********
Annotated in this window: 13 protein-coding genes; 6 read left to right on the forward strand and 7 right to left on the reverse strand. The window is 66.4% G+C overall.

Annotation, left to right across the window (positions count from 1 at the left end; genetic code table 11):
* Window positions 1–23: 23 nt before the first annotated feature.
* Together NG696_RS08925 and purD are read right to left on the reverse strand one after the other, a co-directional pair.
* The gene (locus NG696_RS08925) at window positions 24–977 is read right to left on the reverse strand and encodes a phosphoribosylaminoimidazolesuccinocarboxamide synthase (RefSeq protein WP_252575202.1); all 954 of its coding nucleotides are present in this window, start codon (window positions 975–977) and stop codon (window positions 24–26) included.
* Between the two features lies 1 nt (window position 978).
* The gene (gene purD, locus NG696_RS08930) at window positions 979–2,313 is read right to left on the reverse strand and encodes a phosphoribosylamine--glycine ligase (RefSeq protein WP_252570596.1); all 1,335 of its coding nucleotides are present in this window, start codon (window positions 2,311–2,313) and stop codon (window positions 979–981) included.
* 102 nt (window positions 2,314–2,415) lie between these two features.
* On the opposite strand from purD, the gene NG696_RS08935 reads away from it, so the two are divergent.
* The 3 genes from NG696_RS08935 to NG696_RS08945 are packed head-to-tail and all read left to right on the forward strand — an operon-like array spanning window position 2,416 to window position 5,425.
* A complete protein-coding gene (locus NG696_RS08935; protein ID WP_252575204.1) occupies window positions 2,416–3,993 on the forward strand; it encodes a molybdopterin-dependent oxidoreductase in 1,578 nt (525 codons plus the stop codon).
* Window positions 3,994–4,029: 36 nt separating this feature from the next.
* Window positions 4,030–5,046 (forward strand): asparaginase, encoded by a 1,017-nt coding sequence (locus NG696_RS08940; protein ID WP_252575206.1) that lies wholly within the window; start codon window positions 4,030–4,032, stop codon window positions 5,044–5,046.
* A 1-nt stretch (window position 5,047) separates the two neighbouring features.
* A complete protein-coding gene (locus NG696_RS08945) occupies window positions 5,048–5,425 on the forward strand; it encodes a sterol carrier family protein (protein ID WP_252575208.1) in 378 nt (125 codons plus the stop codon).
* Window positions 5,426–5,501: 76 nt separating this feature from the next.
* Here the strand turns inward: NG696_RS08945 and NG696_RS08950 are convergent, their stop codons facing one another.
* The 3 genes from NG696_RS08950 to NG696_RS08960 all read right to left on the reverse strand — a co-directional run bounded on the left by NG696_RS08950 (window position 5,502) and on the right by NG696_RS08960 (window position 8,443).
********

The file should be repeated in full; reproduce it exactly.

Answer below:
Annotated in this window: 13 protein-coding genes; 6 read left to right on the forward strand and 7 right to left on the reverse strand. The window is 66.4% G+C overall.

Annotation, left to right across the window (positions count from 1 at the left end; genetic code table 11):
* Window positions 1–23: 23 nt before the first annotated feature.
* Together NG696_RS08925 and purD are read right to left on the reverse strand one after the other, a co-directional pair.
* The gene (locus NG696_RS08925) at window positions 24–977 is read right to left on the reverse strand and encodes a phosphoribosylaminoimidazolesuccinocarboxamide synthase (RefSeq protein WP_252575202.1); all 954 of its coding nucleotides are present in this window, start codon (window positions 975–977) and stop codon (window positions 24–26) included.
* Between the two features lies 1 nt (window position 978).
* The gene (gene purD, locus NG696_RS08930) at window positions 979–2,313 is read right to left on the reverse strand and encodes a phosphoribosylamine--glycine ligase (RefSeq protein WP_252570596.1); all 1,335 of its coding nucleotides are present in this window, start codon (window positions 2,311–2,313) and stop codon (window positions 979–981) included.
* 102 nt (window positions 2,314–2,415) lie between these two features.
* On the opposite strand from purD, the gene NG696_RS08935 reads away from it, so the two are divergent.
* The 3 genes from NG696_RS08935 to NG696_RS08945 are packed head-to-tail and all read left to right on the forward strand — an operon-like array spanning window position 2,416 to window position 5,425.
* A complete protein-coding gene (locus NG696_RS08935; protein ID WP_252575204.1) occupies window positions 2,416–3,993 on the forward strand; it encodes a molybdopterin-dependent oxidoreductase in 1,578 nt (525 codons plus the stop codon).
* Window positions 3,994–4,029: 36 nt separating this feature from the next.
* Window positions 4,030–5,046 (forward strand): asparaginase, encoded by a 1,017-nt coding sequence (locus NG696_RS08940; protein ID WP_252575206.1) that lies wholly within the window; start codon window positions 4,030–4,032, stop codon window positions 5,044–5,046.
* A 1-nt stretch (window position 5,047) separates the two neighbouring features.
* A complete protein-coding gene (locus NG696_RS08945) occupies window positions 5,048–5,425 on the forward strand; it encodes a sterol carrier family protein (protein ID WP_252575208.1) in 378 nt (125 codons plus the stop codon).
* Window positions 5,426–5,501: 76 nt separating this feature from the next.
* Here the strand turns inward: NG696_RS08945 and NG696_RS08950 are convergent, their stop codons facing one another.
* The 3 genes from NG696_RS08950 to NG696_RS08960 all read right to left on the reverse strand — a co-directional run bounded on the left by NG696_RS08950 (window position 5,502) and on the right by NG696_RS08960 (window position 8,443).